The Telegraph
Thursday , May 15 , 2014
CIMA Gallary

Implant supplier in OT, patient family cries foul
- Doctor says agent allowed inside restricted zone to assist him, permission taken 7 months back

Siliguri, May 14: A supplier of orthopaedic implants allegedly entered the operation theatre of north Bengal’s top state hospital allegedly without permission and said he was “assisting” a surgeon treating a case of a hip joint fracture.

The supplier, Niramal Mondal, was arrested after Uday Shankar Chanda, who had purchased an implant from him for his sister Bharati Das’s fractured hip, alerted the North Bengal Medical College and Hospital when he saw Mondal emerging from the OT wearing the regulation blue suit and green cap like other OT staff.

Chanda alleged a doctor-supplier nexus.

Mondal, when asked what he was doing in the OT, said he had been “assisting” the doctor to fit the implant — called a proximal femoral nail (PFN) — and that he had been helping surgeons in the OT “for the past six months”. He said: “Sometimes doctors are not familiar with implants and the technical details of fixing them. So I assist them because I have been dealing in surgical implants for the past six months. In this case, too, I helped the doctor.”

The OT is one of the most restricted zones in any hospital.

The superintendent of a leading government hospital in Calcutta, when told about the case, said: “Doctors sometimes seek the help of technicians during surgery if instruments and implants have to be inserted in a patient’s body. But permission has to be taken for each such case.” Otherwise, the entry of a technician into an OT would be deemed unauthorised. The superintendent cited the presence of technicians when stents are inserted in heart patients.

But doctor S.R. Mitra, whom Mondal “assisted” during Bharati Das’s surgery, said he had sought permission from the hospital for Mondal’s access to the OT seven months ago. He said Mondal’s presence “ is not an unauthorised entry. I had taken permission from the hospital for Mondal’s entry into the OT seven months back.” Asked again if he had taken permission for the specific case of Das’s surgery, Mitra stuck to his line of taking permission “seven months back”.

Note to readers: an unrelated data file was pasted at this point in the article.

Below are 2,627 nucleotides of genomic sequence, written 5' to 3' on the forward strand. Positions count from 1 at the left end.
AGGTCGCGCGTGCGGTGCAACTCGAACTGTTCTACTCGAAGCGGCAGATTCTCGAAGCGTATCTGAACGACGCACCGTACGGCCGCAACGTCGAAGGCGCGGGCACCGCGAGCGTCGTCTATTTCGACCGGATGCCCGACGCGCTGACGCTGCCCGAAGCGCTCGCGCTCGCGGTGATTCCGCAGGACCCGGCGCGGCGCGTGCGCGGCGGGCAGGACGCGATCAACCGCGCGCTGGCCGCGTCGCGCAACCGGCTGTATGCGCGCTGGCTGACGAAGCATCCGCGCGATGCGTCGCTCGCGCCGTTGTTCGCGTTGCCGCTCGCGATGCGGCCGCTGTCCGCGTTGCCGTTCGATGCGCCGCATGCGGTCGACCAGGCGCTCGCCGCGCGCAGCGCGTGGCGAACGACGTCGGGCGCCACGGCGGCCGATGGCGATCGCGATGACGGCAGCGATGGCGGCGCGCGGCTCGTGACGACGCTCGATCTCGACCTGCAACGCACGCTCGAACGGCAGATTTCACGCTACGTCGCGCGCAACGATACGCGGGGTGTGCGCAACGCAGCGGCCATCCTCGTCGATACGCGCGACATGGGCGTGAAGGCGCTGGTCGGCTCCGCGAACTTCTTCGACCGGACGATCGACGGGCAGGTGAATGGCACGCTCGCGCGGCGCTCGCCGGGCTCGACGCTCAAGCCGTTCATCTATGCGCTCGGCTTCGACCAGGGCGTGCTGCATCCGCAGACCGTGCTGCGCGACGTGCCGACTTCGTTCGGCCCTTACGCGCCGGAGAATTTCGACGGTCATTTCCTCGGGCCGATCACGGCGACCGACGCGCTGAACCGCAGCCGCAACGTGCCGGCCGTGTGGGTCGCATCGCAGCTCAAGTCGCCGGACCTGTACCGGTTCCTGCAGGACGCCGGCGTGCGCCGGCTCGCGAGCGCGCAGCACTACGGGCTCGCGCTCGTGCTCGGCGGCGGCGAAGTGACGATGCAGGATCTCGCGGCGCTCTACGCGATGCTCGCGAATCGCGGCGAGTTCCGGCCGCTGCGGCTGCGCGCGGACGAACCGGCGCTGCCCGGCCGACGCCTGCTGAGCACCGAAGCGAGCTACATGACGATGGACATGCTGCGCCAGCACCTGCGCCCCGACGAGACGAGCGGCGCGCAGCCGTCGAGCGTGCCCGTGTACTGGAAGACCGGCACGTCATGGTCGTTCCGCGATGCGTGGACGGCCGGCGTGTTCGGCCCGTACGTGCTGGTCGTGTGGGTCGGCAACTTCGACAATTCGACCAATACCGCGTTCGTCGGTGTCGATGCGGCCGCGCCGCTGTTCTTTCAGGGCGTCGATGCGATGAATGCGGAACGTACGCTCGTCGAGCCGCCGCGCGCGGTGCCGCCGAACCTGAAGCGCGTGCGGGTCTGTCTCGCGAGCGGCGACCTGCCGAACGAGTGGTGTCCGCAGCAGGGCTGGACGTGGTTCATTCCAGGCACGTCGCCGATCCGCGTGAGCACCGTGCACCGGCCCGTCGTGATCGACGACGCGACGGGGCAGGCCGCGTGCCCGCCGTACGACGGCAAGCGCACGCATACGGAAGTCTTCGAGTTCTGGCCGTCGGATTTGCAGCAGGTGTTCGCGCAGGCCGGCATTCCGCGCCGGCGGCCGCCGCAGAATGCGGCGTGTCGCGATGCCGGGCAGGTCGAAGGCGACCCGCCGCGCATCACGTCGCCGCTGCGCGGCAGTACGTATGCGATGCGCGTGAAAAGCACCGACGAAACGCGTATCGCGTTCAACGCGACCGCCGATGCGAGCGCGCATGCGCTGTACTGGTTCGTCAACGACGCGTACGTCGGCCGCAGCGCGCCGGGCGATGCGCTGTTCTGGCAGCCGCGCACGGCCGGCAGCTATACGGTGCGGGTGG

He said that as an orthopaedic surgeon, he knew “about the surgical part of the job but we do not have the requisite knowledge about the technical part of fitting implants”. The doctor said Mondal “has been dealing with surgical implants for years and he helps me in fitting implants. Today also he was assisting me.”

Hospital superintendent Amarendranath Sarkar said: “According to rules, only doctors, nurses and Group D staff are allowed inside the OT. Anybody else, apart from these people, who enters is unauthorised. When machines have technical problems, technicians are allowed to enter and fix them. I have filed an FIR against Mondal’s illegal entry into the OT,” he said. “An internal inquiry will be conducted to probe the charges against the doctor.”

Mondal’s and the doctor’s statements raise questions about OT restrictions during surgery when many patients are unconscious and unaware of what is happening around them, and their families have no access to the room.

Das’s brother brought another charge against Mondal — that he sold him the implant at much higher a price than the market rate. Chanda said that on Monday the doctor told him to purchase the proximal femoral nail from Mondal. “Dr. Mitra told us we would have to purchase the PFN from Mondal because it was not available in the hospital,” Chanda said.

This morning, when Chanda asked him about the implant before the operation, Mondal told him it had “already been taken inside the OT”, Chanda said. The patient’s family, therefore, did not get to see the implant before it was used in the surgery.

“He (Mondal) asked me to pay Rs 16,800 for the implant. When I told him to give me a bill, he wrote down the price on a piece of paper and gave it to me. I refused to take it and told him to get a valid bill. He then gave me a receipt of Calcutta-based Swapan Scientific Surgical Implants for the PFN. I paid the money,” Chanda said.

The operation began at 10.30am.

Chanda, however, had a doubt about the price and called up the number printed on the bill to ask about the price. “When I asked the person on the other side the cost of the PFN, he told me that the best quality (of implant) they had cost around Rs 6,000. I realised that I had been charged almost three times the market price,” Chanda said.

“This is a doctor-tout nexus,” Chanda said. “I called mediapersons to NBMCH. But there was greater shock in store for us when we saw him come out of the OT after assisting the doctor in my sister’s operation. I immediately filed a written complaint to the hospital superintendent alleging unauthorised entry into the OT,” he said.

Mondal claimed he was an employee of the Calcutta-based Swapan Scientific Surgical Implants.

Asked why he had overcharged Das’s family for the implant, Mondal did not deny the charge. He defended his action saying: “I always take with me implants of different sizes inside the OT because it is not known beforehand which size would fit the patient. The money we charge before the operation is for all the implants. After the operation, whatever excess money has been charged for the other implants is refunded to the patient party.”

Chanda, however, said the bill he had been given by Mondal mentioned only one implant, not multiple.

With inputs from Sanjay Mandal